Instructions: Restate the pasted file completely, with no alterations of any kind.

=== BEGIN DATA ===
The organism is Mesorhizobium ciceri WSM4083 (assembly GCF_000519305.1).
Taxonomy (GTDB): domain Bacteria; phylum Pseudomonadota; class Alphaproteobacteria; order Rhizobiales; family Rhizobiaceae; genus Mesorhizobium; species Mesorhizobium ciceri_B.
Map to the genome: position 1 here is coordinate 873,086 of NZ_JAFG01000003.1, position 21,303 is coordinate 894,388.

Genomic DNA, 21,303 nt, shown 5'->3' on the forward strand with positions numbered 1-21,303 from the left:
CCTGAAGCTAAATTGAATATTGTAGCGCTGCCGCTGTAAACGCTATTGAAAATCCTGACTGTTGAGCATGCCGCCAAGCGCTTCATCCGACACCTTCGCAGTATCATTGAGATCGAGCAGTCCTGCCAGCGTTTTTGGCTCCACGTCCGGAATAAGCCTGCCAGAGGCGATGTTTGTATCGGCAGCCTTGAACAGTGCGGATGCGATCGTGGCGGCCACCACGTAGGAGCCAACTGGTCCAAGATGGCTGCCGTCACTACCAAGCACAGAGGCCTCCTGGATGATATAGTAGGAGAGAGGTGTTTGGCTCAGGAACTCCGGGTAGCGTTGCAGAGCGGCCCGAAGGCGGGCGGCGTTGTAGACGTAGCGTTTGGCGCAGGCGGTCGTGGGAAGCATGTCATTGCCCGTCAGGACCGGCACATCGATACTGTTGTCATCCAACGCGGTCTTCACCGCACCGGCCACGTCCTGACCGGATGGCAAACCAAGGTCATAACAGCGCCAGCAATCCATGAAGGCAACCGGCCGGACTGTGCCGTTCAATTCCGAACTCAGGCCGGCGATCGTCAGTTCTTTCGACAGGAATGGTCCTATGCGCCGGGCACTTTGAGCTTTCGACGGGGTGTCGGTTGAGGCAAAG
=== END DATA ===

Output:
The organism is Mesorhizobium ciceri WSM4083 (assembly GCF_000519305.1).
Taxonomy (GTDB): domain Bacteria; phylum Pseudomonadota; class Alphaproteobacteria; order Rhizobiales; family Rhizobiaceae; genus Mesorhizobium; species Mesorhizobium ciceri_B.
Map to the genome: position 1 here is coordinate 873,086 of NZ_JAFG01000003.1, position 21,303 is coordinate 894,388.

Genomic DNA, 21,303 nt, shown 5'->3' on the forward strand with positions numbered 1-21,303 from the left:
CCTGAAGCTAAATTGAATATTGTAGCGCTGCCGCTGTAAACGCTATTGAAAATCCTGACTGTTGAGCATGCCGCCAAGCGCTTCATCCGACACCTTCGCAGTATCATTGAGATCGAGCAGTCCTGCCAGCGTTTTTGGCTCCACGTCCGGAATAAGCCTGCCAGAGGCGATGTTTGTATCGGCAGCCTTGAACAGTGCGGATGCGATCGTGGCGGCCACCACGTAGGAGCCAACTGGTCCAAGATGGCTGCCGTCACTACCAAGCACAGAGGCCTCCTGGATGATATAGTAGGAGAGAGGTGTTTGGCTCAGGAACTCCGGGTAGCGTTGCAGAGCGGCCCGAAGGCGGGCGGCGTTGTAGACGTAGCGTTTGGCGCAGGCGGTCGTGGGAAGCATGTCATTGCCCGTCAGGACCGGCACATCGATACTGTTGTCATCCAACGCGGTCTTCACCGCACCGGCCACGTCCTGACCGGATGGCAAACCAAGGTCATAACAGCGCCAGCAATCCATGAAGGCAACCGGCCGGACTGTGCCGTTCAATTCCGAACTCAGGCCGGCGATCGTCAGTTCTTTCGACAGGAATGGTCCTATGCGCCGGGCACTTTGAGCTTTCGACGGGGTGTCGGTTGAGGCAAAG